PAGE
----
This country has witnessed many exciting leadership contests over the years. The 2022 competition being staged by the Conservative Party of Canada is an altogether different beast, as we’ll discuss in a moment. As for the rest, every political junkie has personal favorites. Mine include:
Progressive Conservatives, 1967, the first big American-style convention, Maple Leaf Gardens, Toronto; the election of Robert Stanfield spelled the sad end of John Diefenbaker’s era; five ballots — final, Stanfield (Nova Scotia) 1,150, Duff Roblin (Manitoba) 969.
Liberals, 1968, Civic Centre, Ottawa, a dramatic convention as the Grit universe unfolded to unveil Pierre Trudeau as its new leader and prime minister; four ballots — final, Trudeau (Quebec) 1,203, Robert Winters (Nova Scotia/Ontario) 954, John Turner (Quebec) 195.
New Democrats, 1975, Winnipeg, the NDP joined the big boys in the national spotlight as the party passed on a chance to be the first federal party to elect a woman (and a Black one) as its leader, choosing party stalwart Ed Broadbent over British Columbia MLA Rosemary Brown; four ballots — final, Broadbent (Ontario) 984, Brown 658.
Progressive Conservatives, 1976, Civic Centre, Ottawa, the Joe Who/Flora Syndrome convention, high drama as Alberta MP Joe Clark came from third to first; four ballots — final, Clark 1,187, Claude Wagner (Quebec) 1,112, Brian Mulroney (Quebec), out after three ballots, 369, Flora MacDonald (Ontario), went to Clark after second ballot, 239.
Progressive Conservatives, 1983, Ottawa Civic Centre, a return engagement between Clark, the incumbent leader and, briefly, prime minister, and Mulroney; four ballots, with Clark leading on the first three — final, Mulroney 1,584, Clark 1,325.
Liberals, 1984, Ottawa Civic Centre, the epic clash of rival princes for Trudeau’s throne, John Turner, heir apparent, versus Jean Chrétien, the “little guy from Shawinigan”; two ballots — final, Turner (British Columbia) 1,862, Chrétien (Quebec) 1,368, Donald Johnston (Quebec) 192.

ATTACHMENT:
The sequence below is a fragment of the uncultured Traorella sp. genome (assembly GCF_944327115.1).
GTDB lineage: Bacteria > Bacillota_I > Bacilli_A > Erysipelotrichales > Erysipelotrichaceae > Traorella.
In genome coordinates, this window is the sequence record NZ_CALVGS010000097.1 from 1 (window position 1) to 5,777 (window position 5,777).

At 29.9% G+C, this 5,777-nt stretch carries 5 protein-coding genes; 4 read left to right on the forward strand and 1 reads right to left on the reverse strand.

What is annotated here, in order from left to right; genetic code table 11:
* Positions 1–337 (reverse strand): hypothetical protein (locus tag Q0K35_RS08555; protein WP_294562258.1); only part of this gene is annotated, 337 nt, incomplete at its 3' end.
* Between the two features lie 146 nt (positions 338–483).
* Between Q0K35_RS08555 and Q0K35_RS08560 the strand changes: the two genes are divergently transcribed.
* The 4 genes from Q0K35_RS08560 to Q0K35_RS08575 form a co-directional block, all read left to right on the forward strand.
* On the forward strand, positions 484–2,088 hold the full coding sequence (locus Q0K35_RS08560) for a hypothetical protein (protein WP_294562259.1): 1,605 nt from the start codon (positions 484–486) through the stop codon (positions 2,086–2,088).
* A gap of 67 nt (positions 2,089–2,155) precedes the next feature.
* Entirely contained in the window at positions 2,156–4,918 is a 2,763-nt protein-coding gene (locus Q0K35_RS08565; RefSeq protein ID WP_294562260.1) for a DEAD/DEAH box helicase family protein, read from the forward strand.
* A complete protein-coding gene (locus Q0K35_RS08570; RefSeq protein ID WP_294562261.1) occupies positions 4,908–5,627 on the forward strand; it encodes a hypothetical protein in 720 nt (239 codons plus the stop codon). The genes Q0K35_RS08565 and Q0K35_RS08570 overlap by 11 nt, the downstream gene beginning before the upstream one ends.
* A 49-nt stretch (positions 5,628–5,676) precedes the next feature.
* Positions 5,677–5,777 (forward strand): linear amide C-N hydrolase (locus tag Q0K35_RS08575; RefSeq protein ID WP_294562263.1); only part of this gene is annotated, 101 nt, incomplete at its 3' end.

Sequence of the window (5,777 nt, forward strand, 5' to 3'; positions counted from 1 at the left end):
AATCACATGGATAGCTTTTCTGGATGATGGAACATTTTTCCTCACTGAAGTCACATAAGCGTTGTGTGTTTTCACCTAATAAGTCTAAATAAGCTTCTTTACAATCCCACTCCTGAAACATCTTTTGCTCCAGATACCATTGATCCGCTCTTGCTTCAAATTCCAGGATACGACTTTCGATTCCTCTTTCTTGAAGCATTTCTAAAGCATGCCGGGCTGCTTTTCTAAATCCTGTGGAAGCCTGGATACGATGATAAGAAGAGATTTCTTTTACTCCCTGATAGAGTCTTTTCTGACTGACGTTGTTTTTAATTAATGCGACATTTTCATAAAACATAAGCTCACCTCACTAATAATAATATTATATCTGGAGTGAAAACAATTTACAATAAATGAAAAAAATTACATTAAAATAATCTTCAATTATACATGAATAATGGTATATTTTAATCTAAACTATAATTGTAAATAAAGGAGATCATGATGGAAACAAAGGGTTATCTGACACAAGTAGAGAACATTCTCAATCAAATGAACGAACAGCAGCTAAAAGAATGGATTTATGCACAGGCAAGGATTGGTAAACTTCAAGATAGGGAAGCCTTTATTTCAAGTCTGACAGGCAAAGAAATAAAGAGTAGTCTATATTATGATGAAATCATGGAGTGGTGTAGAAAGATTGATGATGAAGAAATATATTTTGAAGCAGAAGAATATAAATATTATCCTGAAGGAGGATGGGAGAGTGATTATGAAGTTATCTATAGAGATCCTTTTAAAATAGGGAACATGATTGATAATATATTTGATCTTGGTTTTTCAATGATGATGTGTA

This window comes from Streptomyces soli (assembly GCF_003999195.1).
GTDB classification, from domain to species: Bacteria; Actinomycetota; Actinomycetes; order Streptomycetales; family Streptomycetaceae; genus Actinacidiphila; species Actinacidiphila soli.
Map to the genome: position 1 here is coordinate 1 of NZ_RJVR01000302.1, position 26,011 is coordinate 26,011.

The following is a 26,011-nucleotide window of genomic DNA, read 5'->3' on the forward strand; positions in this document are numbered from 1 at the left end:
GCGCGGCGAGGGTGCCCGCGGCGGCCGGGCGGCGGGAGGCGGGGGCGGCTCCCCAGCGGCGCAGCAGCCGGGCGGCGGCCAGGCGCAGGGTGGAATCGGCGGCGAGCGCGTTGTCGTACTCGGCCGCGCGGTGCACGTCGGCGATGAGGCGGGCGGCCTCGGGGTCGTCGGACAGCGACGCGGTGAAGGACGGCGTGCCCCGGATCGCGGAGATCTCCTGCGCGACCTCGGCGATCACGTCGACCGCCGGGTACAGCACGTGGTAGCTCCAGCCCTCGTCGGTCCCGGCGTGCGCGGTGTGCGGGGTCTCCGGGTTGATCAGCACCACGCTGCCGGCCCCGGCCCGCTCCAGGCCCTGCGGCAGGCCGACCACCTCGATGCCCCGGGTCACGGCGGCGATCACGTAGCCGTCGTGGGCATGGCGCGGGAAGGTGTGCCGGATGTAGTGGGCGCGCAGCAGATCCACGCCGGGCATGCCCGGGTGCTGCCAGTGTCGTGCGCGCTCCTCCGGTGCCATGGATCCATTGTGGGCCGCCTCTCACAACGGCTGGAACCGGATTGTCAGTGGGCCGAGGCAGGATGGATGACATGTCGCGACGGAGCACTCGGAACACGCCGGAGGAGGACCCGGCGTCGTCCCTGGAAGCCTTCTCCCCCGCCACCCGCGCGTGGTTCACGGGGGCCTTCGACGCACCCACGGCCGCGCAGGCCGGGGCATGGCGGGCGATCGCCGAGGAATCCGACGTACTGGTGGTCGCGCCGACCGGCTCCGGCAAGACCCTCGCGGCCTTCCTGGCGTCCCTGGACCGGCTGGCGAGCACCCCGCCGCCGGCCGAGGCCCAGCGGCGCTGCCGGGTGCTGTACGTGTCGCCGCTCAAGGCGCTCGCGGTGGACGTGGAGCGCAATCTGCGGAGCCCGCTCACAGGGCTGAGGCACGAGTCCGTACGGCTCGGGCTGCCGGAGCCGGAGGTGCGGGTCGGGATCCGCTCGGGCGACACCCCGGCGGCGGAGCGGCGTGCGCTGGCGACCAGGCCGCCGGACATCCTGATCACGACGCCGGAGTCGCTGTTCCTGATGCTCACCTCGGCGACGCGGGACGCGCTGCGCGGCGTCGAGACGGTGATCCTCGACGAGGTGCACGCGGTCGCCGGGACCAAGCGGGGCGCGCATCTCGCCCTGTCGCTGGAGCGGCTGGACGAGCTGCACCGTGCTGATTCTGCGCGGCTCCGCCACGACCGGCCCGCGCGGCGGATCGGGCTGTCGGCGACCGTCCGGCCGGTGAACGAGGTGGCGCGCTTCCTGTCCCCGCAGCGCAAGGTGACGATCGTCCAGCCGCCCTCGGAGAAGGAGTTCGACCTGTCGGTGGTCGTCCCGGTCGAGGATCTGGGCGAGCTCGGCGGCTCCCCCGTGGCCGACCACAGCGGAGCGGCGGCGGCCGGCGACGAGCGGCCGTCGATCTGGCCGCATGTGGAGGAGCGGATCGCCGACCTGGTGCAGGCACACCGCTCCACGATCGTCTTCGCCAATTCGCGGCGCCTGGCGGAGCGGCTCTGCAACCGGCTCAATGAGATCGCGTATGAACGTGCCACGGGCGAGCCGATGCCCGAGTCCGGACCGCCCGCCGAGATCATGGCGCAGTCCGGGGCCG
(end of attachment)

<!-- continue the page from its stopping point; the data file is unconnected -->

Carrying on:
To these six federal leadership contests, I add:
Ontario Progressive Conservatives, 1971, Toronto Maple Leaf Gardens, a heavyweight battle to succeed John Robarts as premier of Ontario, it launched the Tories’ fabled Big Blue Machine; voting machines failed, a blizzard paralyzed the Queen City, counting dragged into the night; four ballots — final, William Davis 812, Allan Lawrence 768.
As noted above, the 2022 CPC contest is a different kind of critter. More than the earlier contests, some of which changed governments, this Conservative battle is for the soul and the survival of an important national institution — the alternate government of the country. The Conservatives still represent what they have represented for decades — a democratic roadblock to perpetual Liberal government.
Even in their darkest stretches, they managed to connect with voters in the political middle. Now, however, moderate conservatives have lost their tenuous grip in the party. The parliamentary caucus is following its pied piper, Pierre Poilievre, as he leads them further to the right until they recreate the party of Poilievre’s mentor, Stephen Harper. From there, a hard right turn and the Poilievre party will demolish Maxime Bernier’s People’s Party and sweep the libertarian vote into the CPC.
That’s how moderate conservatives see events playing out. The only way they can stop it is by electing Jean Charest as leader. Charest is by far the best qualified of the candidates — in truth, the only one who is remotely qualified — for leadership of a party aspiring to become a national government. He has the credentials and requisite experience. Poilievre, a career politician with a silver tongue and a malevolent manner, has neither.
Charest is inching closer to him in approval and support among Conservatives. But he has a long road to travel and Sept. 10, decision day, is drawing desperately close.